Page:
Re: Lacey Peterson’s June 4 article covering the new Big Oak Flat-Groveland School Board. Surprisingly, the article compares the complaints of one former board member apparently trying to find fault over trivia to the outrage of well over a thousand individuals from every walk in a community at the mismanagement of their schools.
Aside from the biased coverage, how is that deja vu? How is that worthy of front page news? How can the largest local newspaper be so unaware of the nuances of a story that’s made national news?
In an earlier editorial, The Union Democrat made the observation that people in L.A. were amused by our high jinks, or words to that effect.
Perhaps you might be interested in the schools and teachers who have contacted us for advice in beginning their own recall campaigns. One might expect that a paper so named as yours might have more respect for populist, democratic, grassroots politics.
A lot of folks lately are bashing taxes. Whether in tea parties, talk shows, or testy editorials, the mantra suggests that we citizens are overtaxed. The governor says it, state and national representatives say it, and worst of all, the public has embraced it.
I challenge that fanaticism. Don’t get me wrong, I dislike taxes as much as the next guy. But the purpose of taxes is to supply desperately needed services and spread the costs as widely as possible. If you are a tax basher, consider the costs of personally supplying those services for your family — filling potholes, safety and consumer protection, and education of your children.
Lately, however, a more egregious phenomenon has occurred. While insisting on lower taxes and greater services for themselves, the bashers are demanding that “taxes” be raised on a select few.
When public employees are forced to accept no cost-of-living increases, or salary and benefits cuts (with inflation rate at 3.8 percent), or unpaid furlough days (while their services are more utilized), these people are having their “taxes” effectively raised. A smaller net salary is the equivalent of a tax increase. They are contributing a disproportionate amount to the effort to save the state and national economy.
Balancing the California budget will take shrewd creativity. But scapegoating and victimizing public employees is not the way to do it. We all have a duty to find the methods for paying for government. Making it smaller and starving out its most dedicated servants is not the way. We all must share in the cost. If that means higher taxes, let them apply to all of us.
Re: “Fried Egg Blooms” (Union Democrat, June 12).
The plant that grabbed the attention of many passersby is known as the “Matilija poppy.” This pretty flower sure turned out to be the “toast” of the town! Breakfast anyone?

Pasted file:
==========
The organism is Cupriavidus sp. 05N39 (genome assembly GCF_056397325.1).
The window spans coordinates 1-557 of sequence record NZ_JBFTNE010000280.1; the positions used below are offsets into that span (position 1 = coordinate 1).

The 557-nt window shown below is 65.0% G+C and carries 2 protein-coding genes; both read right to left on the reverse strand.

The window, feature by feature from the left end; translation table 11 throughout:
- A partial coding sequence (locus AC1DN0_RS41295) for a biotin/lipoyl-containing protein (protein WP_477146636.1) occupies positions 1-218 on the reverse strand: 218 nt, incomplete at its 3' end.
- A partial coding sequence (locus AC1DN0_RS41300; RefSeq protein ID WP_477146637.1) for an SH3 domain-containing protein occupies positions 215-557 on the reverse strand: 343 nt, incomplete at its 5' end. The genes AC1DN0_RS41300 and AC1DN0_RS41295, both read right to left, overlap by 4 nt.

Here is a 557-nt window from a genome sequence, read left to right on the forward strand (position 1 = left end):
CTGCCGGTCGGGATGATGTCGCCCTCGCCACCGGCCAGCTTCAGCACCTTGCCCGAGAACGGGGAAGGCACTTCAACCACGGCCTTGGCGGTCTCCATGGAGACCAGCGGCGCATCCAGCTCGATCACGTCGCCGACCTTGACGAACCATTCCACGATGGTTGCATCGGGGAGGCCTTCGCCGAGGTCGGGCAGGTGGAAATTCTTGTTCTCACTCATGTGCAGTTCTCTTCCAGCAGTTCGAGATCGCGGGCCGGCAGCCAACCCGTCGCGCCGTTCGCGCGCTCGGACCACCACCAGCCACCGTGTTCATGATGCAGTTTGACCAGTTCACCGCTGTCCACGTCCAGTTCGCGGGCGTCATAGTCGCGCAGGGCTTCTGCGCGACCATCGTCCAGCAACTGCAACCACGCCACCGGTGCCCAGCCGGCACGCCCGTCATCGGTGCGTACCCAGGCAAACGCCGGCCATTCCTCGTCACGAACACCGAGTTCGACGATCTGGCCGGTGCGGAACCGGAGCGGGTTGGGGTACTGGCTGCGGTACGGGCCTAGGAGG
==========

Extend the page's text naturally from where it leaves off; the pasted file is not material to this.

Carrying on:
As my high school days have come to an end, senior projects have been judged and final portfolios completed, I find myself doing quite a bit of reflection and feel possessed with the need to publicly deliver the gratitude I feel towards the people of this community.
The thanks that I am presenting is in reference to my senior project. For my project, I accepted the task of raising awareness throughout our community for autism. In addition, I also asked for donations for the foundation Autism Speaks.
The first person I would like to thank is my sister, April Nolte. Without without her help I highly doubt that I would have obtained the level of success I did during the course of my project.
I would also like to thank the people who so graciously reached into their pockets in these times of financial hardships. The kindness and generosity amazed me and diminished my cynical predictions. On a final note, I must thank the man who donated $100. This display of charity was so amazing and my gratitude is so immense to you. In the end I was able to raise $2,110. Thank you all so much, citizens of Tuolumne County.
I would like to point out to Liz Bass that Proposition 13 passed in the 1970s and, if she did not know, this is 2009.
She can blame her own kind (politicians) for the spend-now-pay-later attitude. The people are taxed out of their shorts right now, and will be expecting more taxes. The politicians want to cut every government employee’s wages, however our bills don’t get cut.
If she wants to blame Prop. 13, why are all the rest of the non-Prop. 13 states having the same problem?